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Update on thromboprophylaxis in orthopedic surgery and critical appraisal of the role of enoxaparin

Authors Wong, Loke Y

Received 27 February 2012

Accepted for publication 22 March 2012

Published 14 May 2012 Volume 2012:4 Pages 33—41


Review by Single anonymous peer review

Peer reviewer comments 2

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Jan Man Wong, Yoon Kong Loke

Norwich Medical School, University of East Anglia, Norwich, United Kingdom

Abstract: Orthopedic surgery is considered one of the most prominent risk factors for venous thromboembolism (VTE), but the optimal strategy for thromboprophylaxis remains a debatable topic. Consistent and reliable definitions of clinically relevant VTE and major bleeds in orthopedic research are particularly contentious areas, resulting in uncertainty about the actual benefit–harm balance of available interventions. For the newer oral anticoagulants, short-term clinical trials in highly selected patients with asymptomatic VTE (from mandatory radiological screening) must be supplemented by long-term efficacy and safety data in real-world settings (such as the Global Orthopedic Registry). The evidence gap leads to visible differences among recent recommendations from bodies such as the American College of Chest Physicians (2012), the American Academy of Orthopedic Surgeons (2011), and the National Institute of Clinical Excellence, England (NICE, 2012). While thromboprophylaxis after hip and knee arthroplasty is clearly recommended by all three bodies, there is no consistent agreement on the optimal agent or the duration of prophylaxis. Differences in opinion stem from subjective judgments on the relative weighting given to asymptomatic as opposed to symptomatic VTE, and the impact of major bleeding. While the newer oral anticoagulants (such as rivaroxaban and apixaban) seem to offer significant benefits compared to enoxaparin in the reduction of asymptomatic VTE, the data are limited by the paucity of symptomatic VTE and inconsistencies in capturing major bleeds. The lack of long-term experience in real world patients means that it is too early to judge whether the obvious convenience of newer oral anticoagulants will result in better patient adherence, safety, and quality of life as compared to enoxaparin. Further research should focus on clinically relevant outcomes, with clear definitions of bleeding, so that the benefit–harm trade-offs related to the diverse agents can be assessed through methods such as multiple treatment comparison meta-analysis.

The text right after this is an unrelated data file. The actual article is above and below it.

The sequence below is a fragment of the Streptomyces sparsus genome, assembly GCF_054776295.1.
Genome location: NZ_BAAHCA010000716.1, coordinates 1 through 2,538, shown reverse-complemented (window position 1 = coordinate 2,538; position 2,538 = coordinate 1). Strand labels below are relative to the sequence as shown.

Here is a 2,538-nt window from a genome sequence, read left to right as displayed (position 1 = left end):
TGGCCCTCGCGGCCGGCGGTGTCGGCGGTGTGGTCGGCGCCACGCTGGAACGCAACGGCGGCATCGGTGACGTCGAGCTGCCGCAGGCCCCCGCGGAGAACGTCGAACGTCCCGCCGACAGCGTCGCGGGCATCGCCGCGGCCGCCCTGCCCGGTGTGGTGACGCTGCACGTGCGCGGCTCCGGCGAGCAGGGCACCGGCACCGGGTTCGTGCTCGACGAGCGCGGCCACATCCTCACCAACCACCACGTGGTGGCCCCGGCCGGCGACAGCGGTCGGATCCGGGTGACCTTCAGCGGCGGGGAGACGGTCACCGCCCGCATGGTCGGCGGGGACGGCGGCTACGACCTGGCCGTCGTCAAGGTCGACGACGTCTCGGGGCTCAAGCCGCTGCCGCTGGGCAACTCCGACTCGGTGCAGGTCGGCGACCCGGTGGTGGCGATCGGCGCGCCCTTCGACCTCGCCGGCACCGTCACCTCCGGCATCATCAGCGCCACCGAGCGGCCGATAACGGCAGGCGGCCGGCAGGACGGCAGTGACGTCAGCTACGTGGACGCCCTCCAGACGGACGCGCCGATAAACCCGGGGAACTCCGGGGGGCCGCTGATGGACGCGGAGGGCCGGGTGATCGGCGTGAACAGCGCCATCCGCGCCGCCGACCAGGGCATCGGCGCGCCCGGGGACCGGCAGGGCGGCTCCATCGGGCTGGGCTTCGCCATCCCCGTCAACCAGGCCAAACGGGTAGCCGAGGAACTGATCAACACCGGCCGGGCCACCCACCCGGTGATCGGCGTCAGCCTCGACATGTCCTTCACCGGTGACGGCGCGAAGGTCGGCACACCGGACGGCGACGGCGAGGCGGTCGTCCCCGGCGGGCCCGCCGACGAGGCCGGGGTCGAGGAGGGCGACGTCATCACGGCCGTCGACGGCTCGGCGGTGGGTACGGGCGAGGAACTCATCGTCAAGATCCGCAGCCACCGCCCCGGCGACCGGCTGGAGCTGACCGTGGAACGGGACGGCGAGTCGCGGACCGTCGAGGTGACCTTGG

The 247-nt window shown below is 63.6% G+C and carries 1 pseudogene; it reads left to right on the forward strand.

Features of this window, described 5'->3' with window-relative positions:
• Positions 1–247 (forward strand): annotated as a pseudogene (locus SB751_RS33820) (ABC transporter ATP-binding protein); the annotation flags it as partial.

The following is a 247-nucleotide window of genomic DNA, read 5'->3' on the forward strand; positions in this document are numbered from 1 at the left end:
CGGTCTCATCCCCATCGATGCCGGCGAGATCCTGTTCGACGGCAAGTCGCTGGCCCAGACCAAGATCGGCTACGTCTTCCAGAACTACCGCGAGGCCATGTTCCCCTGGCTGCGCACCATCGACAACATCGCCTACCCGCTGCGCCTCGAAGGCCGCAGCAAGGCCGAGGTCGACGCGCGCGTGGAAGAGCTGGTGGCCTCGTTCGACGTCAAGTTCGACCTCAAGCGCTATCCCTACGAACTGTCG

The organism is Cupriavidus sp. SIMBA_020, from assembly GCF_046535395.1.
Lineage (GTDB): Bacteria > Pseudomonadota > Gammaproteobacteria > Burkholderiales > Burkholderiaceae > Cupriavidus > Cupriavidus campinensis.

Keywords: enoxaparin, low-molecular-weight heparin, orthopedic surgery, venous thromboembolism, thromboprophylaxis, Global Orthopedic Registry (GLORY)

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